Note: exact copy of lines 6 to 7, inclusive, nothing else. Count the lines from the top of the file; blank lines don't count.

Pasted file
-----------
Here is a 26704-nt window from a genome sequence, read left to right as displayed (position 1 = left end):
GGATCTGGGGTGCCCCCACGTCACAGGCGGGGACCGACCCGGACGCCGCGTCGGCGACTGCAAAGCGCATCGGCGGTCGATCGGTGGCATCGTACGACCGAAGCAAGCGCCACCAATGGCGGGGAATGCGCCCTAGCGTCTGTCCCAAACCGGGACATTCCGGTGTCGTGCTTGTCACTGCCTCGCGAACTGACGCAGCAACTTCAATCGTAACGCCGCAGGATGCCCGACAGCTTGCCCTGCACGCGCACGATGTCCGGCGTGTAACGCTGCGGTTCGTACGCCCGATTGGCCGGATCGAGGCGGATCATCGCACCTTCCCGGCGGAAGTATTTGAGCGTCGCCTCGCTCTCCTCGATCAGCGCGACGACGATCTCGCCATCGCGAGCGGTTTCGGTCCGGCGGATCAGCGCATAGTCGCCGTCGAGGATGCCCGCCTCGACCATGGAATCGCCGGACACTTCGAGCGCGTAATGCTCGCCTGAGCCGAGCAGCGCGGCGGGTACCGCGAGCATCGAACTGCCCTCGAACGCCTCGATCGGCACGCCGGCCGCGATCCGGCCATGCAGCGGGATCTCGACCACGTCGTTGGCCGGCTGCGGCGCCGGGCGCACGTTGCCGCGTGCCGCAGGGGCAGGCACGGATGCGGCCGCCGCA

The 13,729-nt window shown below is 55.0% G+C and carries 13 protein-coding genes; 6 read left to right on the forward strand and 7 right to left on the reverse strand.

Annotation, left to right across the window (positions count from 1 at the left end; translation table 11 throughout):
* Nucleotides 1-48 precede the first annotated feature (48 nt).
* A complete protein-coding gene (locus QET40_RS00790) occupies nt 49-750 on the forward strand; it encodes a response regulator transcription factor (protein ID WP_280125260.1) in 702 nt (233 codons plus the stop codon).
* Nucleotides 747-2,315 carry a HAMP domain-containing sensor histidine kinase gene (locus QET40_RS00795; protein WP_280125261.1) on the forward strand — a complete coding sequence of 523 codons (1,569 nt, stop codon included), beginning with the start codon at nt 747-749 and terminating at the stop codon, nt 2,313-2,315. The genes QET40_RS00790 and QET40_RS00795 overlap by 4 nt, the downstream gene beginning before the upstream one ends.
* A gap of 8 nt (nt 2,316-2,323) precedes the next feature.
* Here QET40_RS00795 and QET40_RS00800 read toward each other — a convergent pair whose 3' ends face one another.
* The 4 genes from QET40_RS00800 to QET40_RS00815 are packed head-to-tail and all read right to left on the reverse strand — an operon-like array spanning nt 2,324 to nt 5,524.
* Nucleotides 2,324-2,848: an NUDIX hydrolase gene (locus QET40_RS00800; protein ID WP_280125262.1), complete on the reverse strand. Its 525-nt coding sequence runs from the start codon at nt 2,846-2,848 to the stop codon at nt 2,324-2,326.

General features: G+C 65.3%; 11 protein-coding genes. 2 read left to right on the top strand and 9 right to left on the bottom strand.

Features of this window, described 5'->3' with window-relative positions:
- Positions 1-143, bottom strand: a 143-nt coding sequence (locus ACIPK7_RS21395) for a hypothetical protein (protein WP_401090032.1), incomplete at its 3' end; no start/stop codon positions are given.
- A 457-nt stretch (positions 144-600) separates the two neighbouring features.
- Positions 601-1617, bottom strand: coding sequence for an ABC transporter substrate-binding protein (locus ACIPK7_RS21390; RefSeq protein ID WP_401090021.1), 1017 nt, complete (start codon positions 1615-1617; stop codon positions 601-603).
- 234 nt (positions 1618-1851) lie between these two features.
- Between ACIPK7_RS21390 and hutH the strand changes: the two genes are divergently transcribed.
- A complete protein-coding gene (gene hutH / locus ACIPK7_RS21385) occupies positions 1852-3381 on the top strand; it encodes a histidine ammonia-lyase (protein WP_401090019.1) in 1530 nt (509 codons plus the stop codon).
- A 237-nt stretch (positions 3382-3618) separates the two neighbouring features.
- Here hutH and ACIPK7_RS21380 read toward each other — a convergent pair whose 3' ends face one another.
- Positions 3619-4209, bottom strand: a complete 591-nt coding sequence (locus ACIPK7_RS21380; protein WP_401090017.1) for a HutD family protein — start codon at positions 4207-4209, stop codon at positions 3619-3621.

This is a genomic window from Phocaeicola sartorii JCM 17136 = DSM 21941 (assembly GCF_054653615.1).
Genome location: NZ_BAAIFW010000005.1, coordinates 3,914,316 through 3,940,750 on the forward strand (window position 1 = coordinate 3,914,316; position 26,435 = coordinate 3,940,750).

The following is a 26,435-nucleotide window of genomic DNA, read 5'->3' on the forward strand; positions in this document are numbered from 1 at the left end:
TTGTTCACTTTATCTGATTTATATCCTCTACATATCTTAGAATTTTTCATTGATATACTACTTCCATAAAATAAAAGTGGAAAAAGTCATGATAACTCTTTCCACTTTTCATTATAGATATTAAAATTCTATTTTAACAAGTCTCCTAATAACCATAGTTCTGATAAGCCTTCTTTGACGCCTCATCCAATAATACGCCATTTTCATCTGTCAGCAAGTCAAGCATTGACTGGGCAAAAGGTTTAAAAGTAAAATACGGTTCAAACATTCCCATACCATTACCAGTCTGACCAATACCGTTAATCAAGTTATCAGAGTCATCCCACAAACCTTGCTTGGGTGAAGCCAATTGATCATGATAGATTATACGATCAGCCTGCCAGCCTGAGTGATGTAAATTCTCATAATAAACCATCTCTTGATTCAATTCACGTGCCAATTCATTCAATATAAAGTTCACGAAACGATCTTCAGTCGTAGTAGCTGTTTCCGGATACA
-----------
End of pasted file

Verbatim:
* A complete protein-coding gene (locus QET40_RS00790) occupies nt 49-750 on the forward strand; it encodes a response regulator transcription factor (protein ID WP_280125260.1) in 702 nt (233 codons plus the stop codon).
* Nucleotides 747-2,315 carry a HAMP domain-containing sensor histidine kinase gene (locus QET40_RS00795; protein WP_280125261.1) on the forward strand — a complete coding sequence of 523 codons (1,569 nt, stop codon included), beginning with the start codon at nt 747-749 and terminating at the stop codon, nt 2,313-2,315. The genes QET40_RS00790 and QET40_RS00795 overlap by 4 nt, the downstream gene beginning before the upstream one ends.